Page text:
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18th November 2020

BACK ON THE START LINE

Before the break in her foot, British middle-distance runner Bobby Clay had no indication that there was anything wrong with her bone health.

“I had competed internationally in athletics from a young teenager all the way through to the end of my first year at university,” Bobby tells This Is MedTech. During this time she became one of Britain’s most talented young middle-distance runners.

“It was going really well,” Bobby recalls. “I had no inclination that my body wasn’t functioning properly, other than the fact that I hadn’t started my period. I was aware that this meant my body fat was very low. To me, it was a good indication. I had a very warped sense of what was healthy.”

In reality, her bone health was suffering. “Because I never had a hormone cycle, instead of my bones getting stronger they were just getting weaker and weaker,” Bobby explains. This was brought to light at the age of 18 when she broke her foot in the swimming pool.

“I got sent straight away for some DEXA scans,” says Bobby. These are dual-energy X-ray absorptiometry scans that measure bone mineral density. “That’s when I was diagnosed with osteoporosis. From that point onwards my body lived up to that diagnosis – standing up, sitting down, everyday activities, I was just breaking bones,” she adds.

It wasn’t until she went to see a gynaecologist, who carried out multiple scans on her hands to assess her bone age and ordered blood tests to assess, among other things, whether she produced any oestrogen or progesterone that Bobby was put on hormone therapy and started to get better. “It took a while, but I was suddenly so much less tired. I had so much more energy to live – to train and then actually be a functioning human being after training,” Bobby remembers.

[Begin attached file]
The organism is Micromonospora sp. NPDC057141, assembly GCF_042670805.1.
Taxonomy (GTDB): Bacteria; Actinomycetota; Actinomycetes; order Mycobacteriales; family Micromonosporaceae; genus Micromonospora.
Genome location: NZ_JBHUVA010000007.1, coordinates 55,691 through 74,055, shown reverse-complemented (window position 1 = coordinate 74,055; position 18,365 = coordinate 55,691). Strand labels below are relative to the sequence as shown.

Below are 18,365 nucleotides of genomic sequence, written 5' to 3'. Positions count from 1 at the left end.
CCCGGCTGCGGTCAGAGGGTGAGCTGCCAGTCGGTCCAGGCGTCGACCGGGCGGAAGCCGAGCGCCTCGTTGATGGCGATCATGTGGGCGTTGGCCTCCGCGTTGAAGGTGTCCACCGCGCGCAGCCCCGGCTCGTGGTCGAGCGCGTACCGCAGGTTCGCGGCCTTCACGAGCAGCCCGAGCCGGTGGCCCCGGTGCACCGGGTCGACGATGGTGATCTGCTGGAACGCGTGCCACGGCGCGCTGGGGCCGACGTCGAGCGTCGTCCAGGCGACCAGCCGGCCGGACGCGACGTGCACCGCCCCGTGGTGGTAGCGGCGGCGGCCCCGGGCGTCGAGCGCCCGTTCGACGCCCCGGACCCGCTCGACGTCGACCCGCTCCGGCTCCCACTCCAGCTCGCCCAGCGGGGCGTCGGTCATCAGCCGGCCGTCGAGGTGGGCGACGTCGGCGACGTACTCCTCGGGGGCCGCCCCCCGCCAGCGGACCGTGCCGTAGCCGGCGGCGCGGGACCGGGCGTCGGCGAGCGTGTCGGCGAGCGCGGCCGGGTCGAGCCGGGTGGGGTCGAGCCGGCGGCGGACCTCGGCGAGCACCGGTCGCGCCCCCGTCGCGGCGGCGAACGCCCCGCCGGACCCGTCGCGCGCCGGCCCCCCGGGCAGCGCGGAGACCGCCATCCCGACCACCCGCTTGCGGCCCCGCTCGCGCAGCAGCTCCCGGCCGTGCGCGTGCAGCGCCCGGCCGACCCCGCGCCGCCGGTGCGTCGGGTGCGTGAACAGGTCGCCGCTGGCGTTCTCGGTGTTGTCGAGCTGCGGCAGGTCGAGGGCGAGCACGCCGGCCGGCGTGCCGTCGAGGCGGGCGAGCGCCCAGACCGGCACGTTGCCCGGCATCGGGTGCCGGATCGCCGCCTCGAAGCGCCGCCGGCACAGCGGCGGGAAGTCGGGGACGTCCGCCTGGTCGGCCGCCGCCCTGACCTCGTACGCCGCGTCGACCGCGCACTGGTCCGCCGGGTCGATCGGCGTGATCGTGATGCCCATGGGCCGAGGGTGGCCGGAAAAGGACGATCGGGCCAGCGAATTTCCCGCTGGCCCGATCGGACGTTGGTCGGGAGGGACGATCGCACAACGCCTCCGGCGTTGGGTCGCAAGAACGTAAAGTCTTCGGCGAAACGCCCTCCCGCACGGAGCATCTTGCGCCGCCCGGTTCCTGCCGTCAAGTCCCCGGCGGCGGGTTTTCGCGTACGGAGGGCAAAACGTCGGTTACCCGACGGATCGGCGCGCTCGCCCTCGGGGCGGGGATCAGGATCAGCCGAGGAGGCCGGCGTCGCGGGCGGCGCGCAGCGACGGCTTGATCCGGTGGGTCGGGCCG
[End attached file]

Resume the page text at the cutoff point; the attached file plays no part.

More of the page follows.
Helped greatly by a period tracking app, she also began to embrace her newly developed body. “It told me what was going on in my body and how it would affect my training, allowing me to get the most out of myself in a safe way.”

Since her diagnosis Bobby has not only thrown herself into cross-training, but has also developed a new love of cycling in the velodrome, already breaking records and taking gold with her university women’s team pursuit squad, in the 2018 British Universities & Colleges Sport (BUCS) championships. ‘I am also doing a bit more running, but very carefully – it is just gentle runs because it clears my head,” Bobby reveals. “I am getting somewhere with it, which is nice, but I am trying my hardest not to get too competitive.”

“There is always a way through something, but it is not necessarily the quickest way that is the right way,” Bobby reflects. “You should trust your instincts and trust what your body is telling you, always.” This new approach has enabled Bobby to get back where she belongs in her new-found love, cycling. “The second I was on the start line I thought: ‘I am back where I should be’,” she says.